Wofford facility honored by Palmetto Trust
(PHOTO: Palmetto Trust director Mike Bedenbaugh, left, presents the Historic Preservation Honor Award to Chris Goodall, Wofford trustee and major donor for the Goodall Environmental Studies Center.)
(MEDIA: High-resolution photos of the Goodall Environmental Studies Center are available in the Wofford Newsroom by clicking here.)
SPARTANBURG, S.C. – Wofford College’s Goodall Environmental Studies Center is one of five restoration projects to receive Historic Preservation Honor Awards from the Palmetto Trust. Palmetto Trust director Michael Bedenbaugh presented the award to college trustees at their May meeting on Monday, May 16, on campus.
The Palmetto Trust for 16 years has recognized exceptional accomplishments in historical preservation, rehabilitation, restoration and interpretation of South Carolina’s architectural and cultural heritage with its annual Preservation Awards.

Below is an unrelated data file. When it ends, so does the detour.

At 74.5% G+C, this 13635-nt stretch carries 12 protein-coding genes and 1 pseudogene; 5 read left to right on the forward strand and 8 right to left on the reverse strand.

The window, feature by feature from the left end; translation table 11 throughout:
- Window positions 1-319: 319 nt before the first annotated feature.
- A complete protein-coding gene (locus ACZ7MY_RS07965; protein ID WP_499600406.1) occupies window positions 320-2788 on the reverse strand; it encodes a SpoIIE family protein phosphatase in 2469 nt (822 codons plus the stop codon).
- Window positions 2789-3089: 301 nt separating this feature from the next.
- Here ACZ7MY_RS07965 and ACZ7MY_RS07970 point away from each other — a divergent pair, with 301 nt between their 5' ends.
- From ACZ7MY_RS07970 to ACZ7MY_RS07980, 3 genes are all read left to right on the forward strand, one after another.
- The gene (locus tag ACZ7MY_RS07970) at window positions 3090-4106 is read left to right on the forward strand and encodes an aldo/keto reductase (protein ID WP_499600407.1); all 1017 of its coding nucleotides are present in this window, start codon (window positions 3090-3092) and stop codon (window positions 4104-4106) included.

In 2005, Wofford joined with local residents of Glendale to bring new life to the Glendale Mills office and tower located on the Lawson’s Fork Creek. The original textile mill, built in 1832, burned in 2004, leaving only the office building and the remnants of two towers and a smoke stack. A complete rehabilitation of the office building produced the Goodall Environmental Studies Center, which was the first academic building in South Carolina to attain LEED Platinum certification while retaining its historic integrity. Work was completed in 2009. McMillan Pazdan Smith Architects led the restoration.
“The Goodall Environmental Studies Center represents a whole new dimension of interdisciplinary research and fieldwork at Wofford College,” President Benjamin B. Dunlap says. “We currently offer the state’s only undergraduate major in environmental studies, and our state-of-the-art facility is in many ways unique in both its location on the Lawson’s Fork Creek in an historic textile mill town and its programs.
“The historic nature of the building has been preserved while incorporating important sustainability features, such as state-of-the-art efficient heating and air-conditioning systems, employment of the creek water for dual-flush commodes, and the use of some of the building’s original furnishings,” he adds.